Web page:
Inform parents when they are making special educational provision for a child.

Publish an SEN information report and their arrangements for the admission of disabled children.

What are special educational needs?

There are two questions to ask when thinking about whether a child or young person has SEN.

1. Do they have a learning difficulty or disability?

A child or young person has a learning difficulty or disability if:

  • They have significantly greater difficulty in learning than the majority of others of the same age, or they have a disability which makes it difficult for them to use the facilities normally provided for others of the same age in mainstream schools or post-16 institutions.

Someone has a disability if they have a physical or mental impairment which has a substantial and long-term adverse effect on their ability to carry out day-to-day activities.

2. Does that learning difficulty or disability call for special educational provision to be made?

Special educational provision is any educational or training provision that is additional to, or different from, that made generally for other children or young people of the same age. This is a wide definition, and could cover a wide range of things, for example:

  • having materials provided in a larger font
  • needing one-to-one support
  • communicating through sign language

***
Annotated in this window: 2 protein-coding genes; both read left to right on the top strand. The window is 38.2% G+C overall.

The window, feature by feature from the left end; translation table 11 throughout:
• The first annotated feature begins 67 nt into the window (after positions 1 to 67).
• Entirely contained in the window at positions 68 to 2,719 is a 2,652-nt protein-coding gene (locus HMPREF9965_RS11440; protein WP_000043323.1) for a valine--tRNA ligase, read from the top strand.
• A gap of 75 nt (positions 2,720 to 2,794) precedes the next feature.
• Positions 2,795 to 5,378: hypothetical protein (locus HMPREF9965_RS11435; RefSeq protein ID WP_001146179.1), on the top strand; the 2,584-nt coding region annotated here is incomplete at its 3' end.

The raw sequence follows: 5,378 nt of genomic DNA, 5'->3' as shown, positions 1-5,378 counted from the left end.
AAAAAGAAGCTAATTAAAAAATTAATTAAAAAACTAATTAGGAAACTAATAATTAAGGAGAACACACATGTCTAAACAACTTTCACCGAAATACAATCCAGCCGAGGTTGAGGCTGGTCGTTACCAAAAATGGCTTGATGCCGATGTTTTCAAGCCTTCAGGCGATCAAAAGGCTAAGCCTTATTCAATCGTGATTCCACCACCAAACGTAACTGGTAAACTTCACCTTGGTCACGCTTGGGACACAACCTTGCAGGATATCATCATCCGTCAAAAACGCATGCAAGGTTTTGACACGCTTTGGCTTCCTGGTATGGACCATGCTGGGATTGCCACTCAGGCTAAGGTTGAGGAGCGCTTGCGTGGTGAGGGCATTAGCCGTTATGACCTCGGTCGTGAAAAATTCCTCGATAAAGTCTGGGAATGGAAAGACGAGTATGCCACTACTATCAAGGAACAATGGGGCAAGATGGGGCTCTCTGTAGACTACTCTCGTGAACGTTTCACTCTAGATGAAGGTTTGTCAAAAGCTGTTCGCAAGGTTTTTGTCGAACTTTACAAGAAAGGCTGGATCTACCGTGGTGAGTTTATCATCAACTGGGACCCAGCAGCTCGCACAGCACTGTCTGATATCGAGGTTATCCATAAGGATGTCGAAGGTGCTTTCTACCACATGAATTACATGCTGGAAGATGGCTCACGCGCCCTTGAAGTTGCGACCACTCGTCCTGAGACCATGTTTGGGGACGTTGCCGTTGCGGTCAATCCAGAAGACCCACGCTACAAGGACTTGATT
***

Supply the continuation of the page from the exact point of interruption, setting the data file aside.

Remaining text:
• needing small class sizes

If the answer to both of these questions is yes, then the child or young person has SEN.

Children and young people with SEN are entitled to extra support with learning at nursery, school or college.

Special educational needs (“SEN”) can affect a child or young person’s ability to learn. For example, someone’s SEN might affect their:

  • reading and writing, for example because they have dyslexia
  • ability to understand things
  • behaviour or ability to socialise, for example they struggle to make friends
  • concentration levels, for example because they have ADHD
  • physical ability to do things such as writing.

Who decides what support my child needs?

The SEND Code of Practice says:

Class and subject teachers, supported by the senior leadership team, should make regular assessments of progress for all pupils. These should seek to identify pupils making less than expected progress given their age and individual circumstances.

The school should then decide if your child needs SEN support. The school should talk to you and your child about this. If a young person is 16 or older the school should involve them directly.

Sometimes you may be the first to be aware that your child has some special educational needs. If you think your child may need SEN support you should talk to your child’s teacher or to the Special Educational Needs Coordinator.

The SEND Code of Practice says